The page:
Leveraging Influence

There is a major misconception that only people with titles are leaders, so if you don’t have a title e.g. CEO, General, Pastor, Professor, then you are not a leader. A lot of leadership that goes on in the world is done by people who have no formal leadership titles, but yet are bringing about change in their communities, cities and countries.

John Maxwell believes that leadership is influence and the Oxford Dictionary defines influence as the ability to affect someone’s beliefs and actions. Barack Obama won the 2008 US national elections courtesy of a number of factors, but influence was a critical factor. Before he secured the title role of President, he was a lowly ranked junior senator from Chicago. All the other contending senators in the presidential race such as John McCain, John Edwards and Hilary Clinton were ahead of him in terms of seniority. He was not as powerful as they were but became more influential than all of them as the race progressed.

Obama’s speech as the Illinois State Senator at the Democratic National Convention in 2004 put him on the political map and he was able to leverage the influence he gained after the DNC convention to successfully win the US senate seat and eventually the US presidency.

He was able to connect with the masses who desired political change from the Bush era and presented himself as the best candidate to bring about that change in the government. He maximised social media technologies to increase his influence with the electorate and empowered enthusiastic supporters to spread his change message virally. They helped him reach their sceptical family members, friends and colleagues who were unsure of his leadership credentials.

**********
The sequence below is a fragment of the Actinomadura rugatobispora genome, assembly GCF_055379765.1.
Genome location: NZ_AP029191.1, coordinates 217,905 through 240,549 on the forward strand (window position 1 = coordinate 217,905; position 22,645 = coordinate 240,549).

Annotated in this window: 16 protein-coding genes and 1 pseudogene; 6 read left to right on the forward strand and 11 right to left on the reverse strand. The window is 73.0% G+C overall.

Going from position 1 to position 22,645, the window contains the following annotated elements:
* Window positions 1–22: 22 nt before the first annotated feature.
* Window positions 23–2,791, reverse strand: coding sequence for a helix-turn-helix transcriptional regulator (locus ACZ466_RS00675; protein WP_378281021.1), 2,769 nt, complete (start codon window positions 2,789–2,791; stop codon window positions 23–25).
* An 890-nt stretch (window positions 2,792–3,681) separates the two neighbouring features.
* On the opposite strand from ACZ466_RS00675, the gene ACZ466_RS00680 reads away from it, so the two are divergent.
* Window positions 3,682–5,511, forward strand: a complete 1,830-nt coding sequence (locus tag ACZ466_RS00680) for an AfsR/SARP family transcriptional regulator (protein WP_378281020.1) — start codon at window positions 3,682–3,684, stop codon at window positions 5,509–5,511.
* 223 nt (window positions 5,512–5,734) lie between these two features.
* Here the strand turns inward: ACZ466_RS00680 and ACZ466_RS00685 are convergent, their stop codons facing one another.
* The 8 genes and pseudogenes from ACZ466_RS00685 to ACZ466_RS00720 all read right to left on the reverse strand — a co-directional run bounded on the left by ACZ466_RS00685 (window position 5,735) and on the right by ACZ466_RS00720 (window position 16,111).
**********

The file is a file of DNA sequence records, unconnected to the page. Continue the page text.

Archimedes said “give me a lever long enough and a fulcrum on which to place it, and I shall move the world”. Using his metaphor, I will argue that effective leadership is the lever that moves the world and influence is the fulcrum which sustains it. Influence can be used to bring about positive change or abused with detrimental consequences. The leader has the responsibility to maximise the influence invested in him for the greater good of his followers.

Influence is hard to gain but easy to lose because it is based on the currency of trust. Hence the moment a leader loses influence; his leadership credibility and authority starts to wane.

 

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3 Responses to Leveraging Influence

  1. Tamara

    You clarified my thoughts completely. Half of the time leaders can overrate themselves because of their titles and so forget the ingredients that keeps their followers interested: Trust and Influence.

    Most of the time what you will find is that someone with a great sphere of influence who is bringing about change will be trusted more than someone who is more qualified and appears to be”better equipped”.

    Thanks for this.

  2. Enoch

    Interesting read, it is true that once you lose the ability to influence then you lose the ability to bring change.

  3. Ogechi

    Ok, got it. So, is influence really that hard to gain? Speak the right words and you’ll catch someone’s attention… a.k.a the first step to influencing the person.

    Before I continue, I must commend you for noting the greatness that came out of the State of Illinois, and still continues to come out…much love to Chicago! 🙂

    Influence is also about knowing the right people to reach out to, huh? No point wasting time on people that won’t enable your vision, right?

    I definitely agree that a title is not necessary to be influential. Knowing the right people, saying the right thing, however… now that’s influential.

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